Yeah, especially the wording of (c)

    The question is from the supplementary cd on Lammle's FastPass book. Maybe they're not that good?

    I just don't feel like splurging for the Odom book when I feel I've covered the actual material with nuggets and the Lammle book.
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  • EdTheLadEdTheLad Member Posts: 2,111 ■■■■□□□□□□
    The answer is clearly C.
    D is not network specific, a resource could be anything,i'm a resource.Webex provides answer D as far as my project manager is concerned.
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  • AlexMRAlexMR Member Posts: 275
    I think that is question is harder than any of the 50 I got in both my ICNDs exams. I would go with D but I understand everybody who has said C. It IS also C but D covers more precisely the actual definition.
    Training/Studying for....CCNP (BSCI) and some MS.
  • creamy_stewcreamy_stew Member Posts: 406 ■■■□□□□□□□
    EdTheLad wrote:
    The answer is clearly C.
    D is not network specific, a resource could be anything,i'm a resource.Webex provides answer D as far as my project manager is concerned.

    I don't understand. Webex like in Video Conference?

    BTW, I just looked up the question again and the answer according to Lammle is D. This is his explanation:

    "VLANs provide network administrators with the ability to logically group network resources and users together regardless of their geographic locations. This is done by assigning a user’s switch port to a specific VLAN."
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  • creamy_stewcreamy_stew Member Posts: 406 ■■■□□□□□□□
    AlexMR wrote:
    I think that is question is harder than any of the 50 I got in both my ICNDs exams. I would go with D but I understand everybody who has said C. It IS also C but D covers more precisely the actual definition.

    That's good to hear AlexMR!

    Discussions like this help reinforce the learning though, so it's all good I guess :)

    /creamy
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  • kryollakryolla Member Posts: 785
    the purpose of vlan is to break up broadcast domains by default the switch only has 1 broadcast domain so in order to segment it at layer 2 (C) you need vlans.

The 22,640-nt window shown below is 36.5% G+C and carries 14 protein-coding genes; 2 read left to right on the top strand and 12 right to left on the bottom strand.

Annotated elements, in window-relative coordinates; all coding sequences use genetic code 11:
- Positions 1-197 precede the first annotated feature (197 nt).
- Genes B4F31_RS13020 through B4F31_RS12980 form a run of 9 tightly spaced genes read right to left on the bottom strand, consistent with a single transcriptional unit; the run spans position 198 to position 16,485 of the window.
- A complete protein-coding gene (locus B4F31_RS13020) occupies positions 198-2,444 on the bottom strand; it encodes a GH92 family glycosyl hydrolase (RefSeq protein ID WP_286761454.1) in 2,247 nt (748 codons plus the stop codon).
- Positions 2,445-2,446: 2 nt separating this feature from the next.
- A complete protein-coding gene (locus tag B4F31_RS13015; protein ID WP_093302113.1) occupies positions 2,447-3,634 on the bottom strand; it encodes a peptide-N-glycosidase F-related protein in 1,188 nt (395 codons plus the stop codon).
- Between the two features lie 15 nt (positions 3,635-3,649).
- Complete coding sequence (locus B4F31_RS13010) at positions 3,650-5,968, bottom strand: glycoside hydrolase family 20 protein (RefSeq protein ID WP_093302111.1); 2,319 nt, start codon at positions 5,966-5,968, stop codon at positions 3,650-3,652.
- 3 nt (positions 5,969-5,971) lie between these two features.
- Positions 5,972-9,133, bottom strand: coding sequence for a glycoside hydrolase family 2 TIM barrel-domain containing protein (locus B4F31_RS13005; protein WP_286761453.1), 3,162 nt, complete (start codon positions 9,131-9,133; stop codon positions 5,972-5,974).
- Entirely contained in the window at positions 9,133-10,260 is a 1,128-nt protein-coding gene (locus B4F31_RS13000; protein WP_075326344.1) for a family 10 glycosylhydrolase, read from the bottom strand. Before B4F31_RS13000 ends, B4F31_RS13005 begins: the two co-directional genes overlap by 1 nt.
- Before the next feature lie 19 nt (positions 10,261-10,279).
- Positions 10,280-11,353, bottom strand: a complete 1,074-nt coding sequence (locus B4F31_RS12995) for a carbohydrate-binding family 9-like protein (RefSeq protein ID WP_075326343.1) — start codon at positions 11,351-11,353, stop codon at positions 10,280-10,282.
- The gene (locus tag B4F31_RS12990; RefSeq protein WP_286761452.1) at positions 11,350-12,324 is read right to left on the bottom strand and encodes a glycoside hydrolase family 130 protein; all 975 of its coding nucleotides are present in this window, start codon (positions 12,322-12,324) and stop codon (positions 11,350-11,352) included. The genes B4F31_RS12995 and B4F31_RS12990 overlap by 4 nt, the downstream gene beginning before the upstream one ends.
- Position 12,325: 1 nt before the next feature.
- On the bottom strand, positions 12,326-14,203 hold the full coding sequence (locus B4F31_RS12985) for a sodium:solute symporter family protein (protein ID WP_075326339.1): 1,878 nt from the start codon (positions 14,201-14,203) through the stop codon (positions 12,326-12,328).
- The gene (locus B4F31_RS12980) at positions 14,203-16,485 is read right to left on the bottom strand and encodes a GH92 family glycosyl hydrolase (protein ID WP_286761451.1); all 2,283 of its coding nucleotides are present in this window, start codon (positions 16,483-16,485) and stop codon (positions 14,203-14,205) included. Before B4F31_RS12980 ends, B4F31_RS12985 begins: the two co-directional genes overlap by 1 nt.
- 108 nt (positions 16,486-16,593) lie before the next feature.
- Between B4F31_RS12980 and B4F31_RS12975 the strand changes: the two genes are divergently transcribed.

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  • networker050184networker050184 Mod Posts: 11,962 Mod
    Another vote for C.
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  • cisco_troopercisco_trooper Too many Member Posts: 1,442 ■■■■□□□□□□
    mikej412 wrote:
    I'd go with C.

    I remember the old Cisco CCNA Network Academy courseware pointing out the problems with trying to put similar resources in different geographic areas in the same VLAN -- and advising against it. I remember that because we hit those same problems when we were building some of our first global internet server farms -- and the people who thought it was a good idea learned the lesson the hard way.

    Agreed. End to End VLANs are not a good design. I have to go with C.
  • NetwurkNetwurk Member Posts: 1,155 ■■■■■□□□□□
    Cisco's definition of a VLAN: "Group of devices on one or more LANs that are configured (using management software) so that they can communicate as if they were attached to the same wire, when in fact they are located on a number of different LAN segments. Because VLANs are based on logical instead of physical connections, they are extremely flexible."

    http://www.cisco.com/en/US/docs/internetworking/terms_acronyms/ita.html

    Just thought I'd throw that in there, since it might explain why C isn't the greatest answer.

    D is kind of OK, but using the word "geographic" is really a stretch.

    Are you sure there is not an answer E that you forgot to post?

    :)
  • cisco_troopercisco_trooper Too many Member Posts: 1,442 ■■■■□□□□□□
    Check out BCMSN page 118.
  • dynamikdynamik Banned Posts: 12,312 ■■■■■■■■■□
    When ambiguous questions like this come up in the MS forums, we usually say something like, "It's a bad question, don't worry about it. Multiple answers seem to be correct, but they seem to be looking for the 'most correct'. As long as you understand the underlying concepts, you'll be fine."

    You Cisco guys are hardcore! icon_lol.gif
  • skrpuneskrpune Member Posts: 1,409
    This would be one of those circumstances where you have to select the best answer, and my vote would be for D. The "geographic" part of that selection is being focused on way too much, and I think that "geographic" is probably being used in the sense of physical location.

    If you look at the simple definition of a VLAN, it's mostly about logically connecting resources (printers, PCs, whatever) that aren't physically directly connected or part of the same physical LAN. VLANs do work at layer 2, but the main purpose isn't to segment LAN's - it's to join up together different resources into a grouping without having to change their physical location. That's my two cents...